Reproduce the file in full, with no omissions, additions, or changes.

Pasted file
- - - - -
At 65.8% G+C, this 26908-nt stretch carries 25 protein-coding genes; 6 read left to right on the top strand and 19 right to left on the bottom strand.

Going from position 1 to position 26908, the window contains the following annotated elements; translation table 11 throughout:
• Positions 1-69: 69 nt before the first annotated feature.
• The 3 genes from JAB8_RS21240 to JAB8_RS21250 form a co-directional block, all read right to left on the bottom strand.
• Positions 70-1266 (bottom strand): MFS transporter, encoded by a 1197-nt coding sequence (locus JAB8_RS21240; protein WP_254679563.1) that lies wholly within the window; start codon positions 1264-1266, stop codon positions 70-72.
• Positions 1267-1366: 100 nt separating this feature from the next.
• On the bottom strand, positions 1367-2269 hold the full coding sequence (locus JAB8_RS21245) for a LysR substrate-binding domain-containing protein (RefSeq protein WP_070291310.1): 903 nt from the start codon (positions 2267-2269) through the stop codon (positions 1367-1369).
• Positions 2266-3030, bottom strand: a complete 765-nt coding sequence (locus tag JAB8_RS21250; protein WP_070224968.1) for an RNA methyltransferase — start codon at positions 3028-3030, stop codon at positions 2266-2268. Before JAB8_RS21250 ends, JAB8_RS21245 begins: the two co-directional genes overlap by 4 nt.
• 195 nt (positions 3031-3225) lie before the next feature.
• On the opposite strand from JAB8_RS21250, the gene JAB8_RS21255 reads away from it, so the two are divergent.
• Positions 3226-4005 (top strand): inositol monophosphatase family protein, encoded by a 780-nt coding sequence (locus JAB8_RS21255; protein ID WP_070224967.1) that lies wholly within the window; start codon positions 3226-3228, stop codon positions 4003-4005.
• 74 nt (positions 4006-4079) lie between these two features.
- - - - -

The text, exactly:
At 65.8% G+C, this 26908-nt stretch carries 25 protein-coding genes; 6 read left to right on the top strand and 19 right to left on the bottom strand.

Going from position 1 to position 26908, the window contains the following annotated elements; translation table 11 throughout:
• Positions 1-69: 69 nt before the first annotated feature.
• The 3 genes from JAB8_RS21240 to JAB8_RS21250 form a co-directional block, all read right to left on the bottom strand.
• Positions 70-1266 (bottom strand): MFS transporter, encoded by a 1197-nt coding sequence (locus JAB8_RS21240; protein WP_254679563.1) that lies wholly within the window; start codon positions 1264-1266, stop codon positions 70-72.
• Positions 1267-1366: 100 nt separating this feature from the next.
• On the bottom strand, positions 1367-2269 hold the full coding sequence (locus JAB8_RS21245) for a LysR substrate-binding domain-containing protein (RefSeq protein WP_070291310.1): 903 nt from the start codon (positions 2267-2269) through the stop codon (positions 1367-1369).
• Positions 2266-3030, bottom strand: a complete 765-nt coding sequence (locus tag JAB8_RS21250; protein WP_070224968.1) for an RNA methyltransferase — start codon at positions 3028-3030, stop codon at positions 2266-2268. Before JAB8_RS21250 ends, JAB8_RS21245 begins: the two co-directional genes overlap by 4 nt.
• 195 nt (positions 3031-3225) lie before the next feature.
• On the opposite strand from JAB8_RS21250, the gene JAB8_RS21255 reads away from it, so the two are divergent.
• Positions 3226-4005 (top strand): inositol monophosphatase family protein, encoded by a 780-nt coding sequence (locus JAB8_RS21255; protein ID WP_070224967.1) that lies wholly within the window; start codon positions 3226-3228, stop codon positions 4003-4005.
• 74 nt (positions 4006-4079) lie between these two features.